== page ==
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This Week:
Volume 25 Issue 37 - 2017-09-22

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Minds We Meet
Elizabeth Eckert: A Combination of Things


Laura Nelson
Volume 25 Issue 37 2017-09-22


Elizabeth Eckert is a single mother of four children in her fourth year of an AU Bachelor of Arts – Psychology degree program. She grew up in Yarmouth, Nova Scotia, but now resides in Red Deer, Alberta – a friendly city with less than 120,000 people and all of the amenities nestled among trees, rivers and lakes. Her hope in sharing her story is to inspire other mothers and students with disabilities that it is possible to reach their educational dreams.

Why did you choose to study Psychology?
I have always been fascinated by people—the way they think and why they do the things they do. I come from a difficult childhood and carried with me many troubles into my adult life. I want to understand my own behaviour and the behaviors of my family, and now my own children. I have worked with children and adults with disabilities for many years, and learning Psychology has made me a better mother, teacher, and person.

Now that you’re almost done your degree, what would be the course you would, without doubt, recommend other students to take?
Honestly just about every one of the Psychology courses I have taken would be of a huge benefit to everyone! The behavior modification course was particularly great for learning to change behavior and biological psych with personality psych both help you understand the origin of those behaviors.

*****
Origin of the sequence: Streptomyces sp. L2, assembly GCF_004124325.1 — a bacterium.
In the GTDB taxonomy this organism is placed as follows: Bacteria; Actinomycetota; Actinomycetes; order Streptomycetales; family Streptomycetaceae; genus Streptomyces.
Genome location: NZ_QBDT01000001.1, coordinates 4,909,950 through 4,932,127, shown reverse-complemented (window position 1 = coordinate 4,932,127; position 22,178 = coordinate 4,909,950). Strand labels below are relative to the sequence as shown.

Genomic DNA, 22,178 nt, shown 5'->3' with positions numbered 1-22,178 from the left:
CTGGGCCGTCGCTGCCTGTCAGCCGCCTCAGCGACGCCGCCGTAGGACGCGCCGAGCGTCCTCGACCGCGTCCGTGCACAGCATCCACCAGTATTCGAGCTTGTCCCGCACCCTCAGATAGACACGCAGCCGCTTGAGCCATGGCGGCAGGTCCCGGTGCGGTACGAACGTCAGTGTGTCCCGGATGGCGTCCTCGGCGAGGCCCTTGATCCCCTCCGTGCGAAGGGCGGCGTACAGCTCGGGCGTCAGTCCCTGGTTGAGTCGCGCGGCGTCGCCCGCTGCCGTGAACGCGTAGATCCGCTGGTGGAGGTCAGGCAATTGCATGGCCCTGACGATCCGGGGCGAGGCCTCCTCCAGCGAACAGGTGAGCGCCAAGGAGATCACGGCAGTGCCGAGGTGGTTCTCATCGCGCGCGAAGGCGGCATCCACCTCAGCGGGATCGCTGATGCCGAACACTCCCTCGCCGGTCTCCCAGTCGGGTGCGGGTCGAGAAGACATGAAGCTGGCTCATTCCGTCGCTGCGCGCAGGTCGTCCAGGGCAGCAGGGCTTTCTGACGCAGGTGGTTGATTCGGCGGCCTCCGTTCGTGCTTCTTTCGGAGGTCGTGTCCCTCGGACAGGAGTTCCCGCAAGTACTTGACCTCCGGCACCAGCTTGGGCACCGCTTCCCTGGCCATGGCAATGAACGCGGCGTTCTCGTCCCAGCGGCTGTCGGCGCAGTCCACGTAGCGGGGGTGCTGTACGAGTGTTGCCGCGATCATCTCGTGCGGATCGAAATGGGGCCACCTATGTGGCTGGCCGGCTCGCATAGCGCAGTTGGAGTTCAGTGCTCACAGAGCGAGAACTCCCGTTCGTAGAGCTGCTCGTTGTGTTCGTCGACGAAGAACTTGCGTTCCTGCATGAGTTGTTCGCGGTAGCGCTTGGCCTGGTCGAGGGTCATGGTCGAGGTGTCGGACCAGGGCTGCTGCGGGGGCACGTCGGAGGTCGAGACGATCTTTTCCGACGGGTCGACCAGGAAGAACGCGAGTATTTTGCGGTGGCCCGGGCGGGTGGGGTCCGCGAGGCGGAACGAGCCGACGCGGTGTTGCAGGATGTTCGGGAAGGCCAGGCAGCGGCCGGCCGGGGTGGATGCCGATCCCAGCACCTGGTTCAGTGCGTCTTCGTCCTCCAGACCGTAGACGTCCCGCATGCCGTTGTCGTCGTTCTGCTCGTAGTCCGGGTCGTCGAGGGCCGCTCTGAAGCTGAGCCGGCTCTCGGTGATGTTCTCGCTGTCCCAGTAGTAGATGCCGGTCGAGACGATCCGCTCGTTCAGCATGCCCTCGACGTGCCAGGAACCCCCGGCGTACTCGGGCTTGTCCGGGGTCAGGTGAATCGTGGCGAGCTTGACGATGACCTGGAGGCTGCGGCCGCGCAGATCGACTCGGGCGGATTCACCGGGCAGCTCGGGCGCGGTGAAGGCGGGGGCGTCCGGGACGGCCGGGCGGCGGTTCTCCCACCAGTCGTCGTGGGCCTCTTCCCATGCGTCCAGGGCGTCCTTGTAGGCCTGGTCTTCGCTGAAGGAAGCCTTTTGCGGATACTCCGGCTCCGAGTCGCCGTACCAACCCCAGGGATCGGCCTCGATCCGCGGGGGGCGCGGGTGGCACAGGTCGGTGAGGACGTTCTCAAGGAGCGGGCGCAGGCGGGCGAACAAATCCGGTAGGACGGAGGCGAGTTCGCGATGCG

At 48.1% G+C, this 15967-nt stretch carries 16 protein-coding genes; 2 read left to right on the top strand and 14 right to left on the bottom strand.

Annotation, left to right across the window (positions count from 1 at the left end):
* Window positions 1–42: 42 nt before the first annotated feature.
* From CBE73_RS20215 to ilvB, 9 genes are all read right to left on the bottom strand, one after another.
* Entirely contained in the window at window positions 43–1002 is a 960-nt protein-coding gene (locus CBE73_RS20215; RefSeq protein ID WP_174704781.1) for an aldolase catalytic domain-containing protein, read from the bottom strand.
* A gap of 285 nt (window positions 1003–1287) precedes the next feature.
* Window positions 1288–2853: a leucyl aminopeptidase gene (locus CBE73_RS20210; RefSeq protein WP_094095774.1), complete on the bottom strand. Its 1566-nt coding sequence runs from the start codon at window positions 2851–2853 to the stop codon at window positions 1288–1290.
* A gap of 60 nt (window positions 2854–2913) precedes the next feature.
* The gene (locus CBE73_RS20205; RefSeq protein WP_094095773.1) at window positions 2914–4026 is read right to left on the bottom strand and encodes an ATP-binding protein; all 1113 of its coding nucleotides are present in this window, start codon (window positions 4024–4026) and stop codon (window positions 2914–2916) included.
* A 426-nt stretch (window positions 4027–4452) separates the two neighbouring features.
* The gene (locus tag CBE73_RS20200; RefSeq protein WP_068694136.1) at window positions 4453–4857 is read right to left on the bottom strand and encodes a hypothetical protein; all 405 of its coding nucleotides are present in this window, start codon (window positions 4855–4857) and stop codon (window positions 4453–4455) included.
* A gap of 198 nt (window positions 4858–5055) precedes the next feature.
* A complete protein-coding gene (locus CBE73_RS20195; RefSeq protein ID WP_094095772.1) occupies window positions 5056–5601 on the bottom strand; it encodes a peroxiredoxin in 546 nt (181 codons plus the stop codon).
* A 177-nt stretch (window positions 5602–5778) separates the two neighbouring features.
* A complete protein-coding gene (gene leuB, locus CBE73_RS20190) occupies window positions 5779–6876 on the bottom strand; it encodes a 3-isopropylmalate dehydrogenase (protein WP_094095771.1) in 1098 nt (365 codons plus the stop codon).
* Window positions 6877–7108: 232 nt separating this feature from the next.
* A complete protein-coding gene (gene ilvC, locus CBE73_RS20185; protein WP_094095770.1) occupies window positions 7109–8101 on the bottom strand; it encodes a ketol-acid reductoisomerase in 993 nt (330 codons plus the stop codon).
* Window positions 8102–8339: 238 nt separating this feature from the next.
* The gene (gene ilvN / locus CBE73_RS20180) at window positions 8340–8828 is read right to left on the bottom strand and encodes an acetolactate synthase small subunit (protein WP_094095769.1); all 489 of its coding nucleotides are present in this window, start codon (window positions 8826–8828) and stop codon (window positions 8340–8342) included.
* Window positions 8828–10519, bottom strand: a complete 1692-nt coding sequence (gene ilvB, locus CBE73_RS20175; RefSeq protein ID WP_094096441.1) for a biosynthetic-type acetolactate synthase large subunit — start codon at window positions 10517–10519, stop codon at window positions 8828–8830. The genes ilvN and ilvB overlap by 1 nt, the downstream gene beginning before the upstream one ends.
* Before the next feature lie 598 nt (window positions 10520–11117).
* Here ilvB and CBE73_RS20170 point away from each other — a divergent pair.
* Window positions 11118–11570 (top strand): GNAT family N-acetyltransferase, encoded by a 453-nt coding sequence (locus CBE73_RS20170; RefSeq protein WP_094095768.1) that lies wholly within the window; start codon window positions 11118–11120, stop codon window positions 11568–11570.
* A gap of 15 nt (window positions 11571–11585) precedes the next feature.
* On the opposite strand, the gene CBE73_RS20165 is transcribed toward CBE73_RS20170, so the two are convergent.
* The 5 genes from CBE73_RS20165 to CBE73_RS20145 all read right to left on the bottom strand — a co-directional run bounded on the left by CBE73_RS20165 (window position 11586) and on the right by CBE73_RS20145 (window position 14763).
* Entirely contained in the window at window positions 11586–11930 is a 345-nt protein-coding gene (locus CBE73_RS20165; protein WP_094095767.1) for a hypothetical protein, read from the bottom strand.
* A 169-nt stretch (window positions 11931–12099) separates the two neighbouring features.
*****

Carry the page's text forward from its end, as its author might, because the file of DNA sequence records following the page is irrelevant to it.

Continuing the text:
How have you balanced being a mother of four with your studies?
To be truthful, juggling my children, dogs, and my health has been a huge and ongoing challenge. Although two of my children are on their own, I am still a huge part of their lives. My youngest son has multiple disabilities including hydrocephalus, epilepsy, autism and low vision. We attend many medical appointments and he requires a substantial amount of care. We don’t have any family or back-up in our new city and I feel a lot of stress being the sole financial, medical, mental/emotional, and physical provider for the boys. However, I have made it to my 4th year while maintaining a GPA of 3.5 (or higher) so I must be doing something right!

When you are a student with children, especially a single mom, you also feel guilt for taking time away from your children, or being stressed and tired from exams and assignment deadlines. You also need to be able to have uninterrupted time to retain what you are reading, which is very difficult with children. Booking exams is a challenge when you cannot promise that your child won’t be sick that day or have an appointment that they must attend. There is also the guilt you feel for not dedicating yourself to your studies, passing in a paper when you know you could have done so much better if only you had more time, organizing your assignments around riding lessons, medical appointments, and volunteering. You want to succeed to show your children that dreams come true, that success brings much joy, and that you can become a mom with a great career, but you also do not want to miss your children’s achievements, practices, fun days, and family time. What a challenge.